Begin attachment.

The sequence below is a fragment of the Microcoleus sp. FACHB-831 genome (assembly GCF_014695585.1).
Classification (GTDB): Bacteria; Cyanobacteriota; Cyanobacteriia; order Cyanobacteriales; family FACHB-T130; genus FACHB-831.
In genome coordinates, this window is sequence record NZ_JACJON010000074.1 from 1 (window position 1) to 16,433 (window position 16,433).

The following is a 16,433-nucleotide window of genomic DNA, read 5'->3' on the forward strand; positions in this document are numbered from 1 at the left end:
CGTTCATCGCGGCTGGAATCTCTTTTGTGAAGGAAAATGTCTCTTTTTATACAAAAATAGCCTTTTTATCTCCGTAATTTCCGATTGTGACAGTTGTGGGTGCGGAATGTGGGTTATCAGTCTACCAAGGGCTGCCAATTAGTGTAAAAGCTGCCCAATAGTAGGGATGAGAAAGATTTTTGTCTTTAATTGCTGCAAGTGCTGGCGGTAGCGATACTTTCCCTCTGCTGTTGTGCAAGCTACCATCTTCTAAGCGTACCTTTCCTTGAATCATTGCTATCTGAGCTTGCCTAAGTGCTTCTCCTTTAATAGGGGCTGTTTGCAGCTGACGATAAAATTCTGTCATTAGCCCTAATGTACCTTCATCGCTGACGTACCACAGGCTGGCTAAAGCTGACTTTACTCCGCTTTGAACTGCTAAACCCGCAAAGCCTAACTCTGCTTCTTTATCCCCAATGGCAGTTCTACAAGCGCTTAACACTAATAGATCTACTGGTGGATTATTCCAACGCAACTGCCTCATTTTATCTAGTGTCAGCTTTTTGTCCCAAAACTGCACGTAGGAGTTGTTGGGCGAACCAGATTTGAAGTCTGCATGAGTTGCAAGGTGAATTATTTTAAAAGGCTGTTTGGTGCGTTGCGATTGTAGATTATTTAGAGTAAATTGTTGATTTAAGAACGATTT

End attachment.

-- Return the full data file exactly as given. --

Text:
The sequence below is a fragment of the Microcoleus sp. FACHB-831 genome (assembly GCF_014695585.1).
Classification (GTDB): Bacteria; Cyanobacteriota; Cyanobacteriia; order Cyanobacteriales; family FACHB-T130; genus FACHB-831.
In genome coordinates, this window is sequence record NZ_JACJON010000074.1 from 1 (window position 1) to 16,433 (window position 16,433).

The following is a 16,433-nucleotide window of genomic DNA, read 5'->3' on the forward strand; positions in this document are numbered from 1 at the left end:
CGTTCATCGCGGCTGGAATCTCTTTTGTGAAGGAAAATGTCTCTTTTTATACAAAAATAGCCTTTTTATCTCCGTAATTTCCGATTGTGACAGTTGTGGGTGCGGAATGTGGGTTATCAGTCTACCAAGGGCTGCCAATTAGTGTAAAAGCTGCCCAATAGTAGGGATGAGAAAGATTTTTGTCTTTAATTGCTGCAAGTGCTGGCGGTAGCGATACTTTCCCTCTGCTGTTGTGCAAGCTACCATCTTCTAAGCGTACCTTTCCTTGAATCATTGCTATCTGAGCTTGCCTAAGTGCTTCTCCTTTAATAGGGGCTGTTTGCAGCTGACGATAAAATTCTGTCATTAGCCCTAATGTACCTTCATCGCTGACGTACCACAGGCTGGCTAAAGCTGACTTTACTCCGCTTTGAACTGCTAAACCCGCAAAGCCTAACTCTGCTTCTTTATCCCCAATGGCAGTTCTACAAGCGCTTAACACTAATAGATCTACTGGTGGATTATTCCAACGCAACTGCCTCATTTTATCTAGTGTCAGCTTTTTGTCCCAAAACTGCACGTAGGAGTTGTTGGGCGAACCAGATTTGAAGTCTGCATGAGTTGCAAGGTGAATTATTTTAAAAGGCTGTTTGGTGCGTTGCGATTGTAGATTATTTAGAGTAAATTGTTGATTTAAGAACGATTT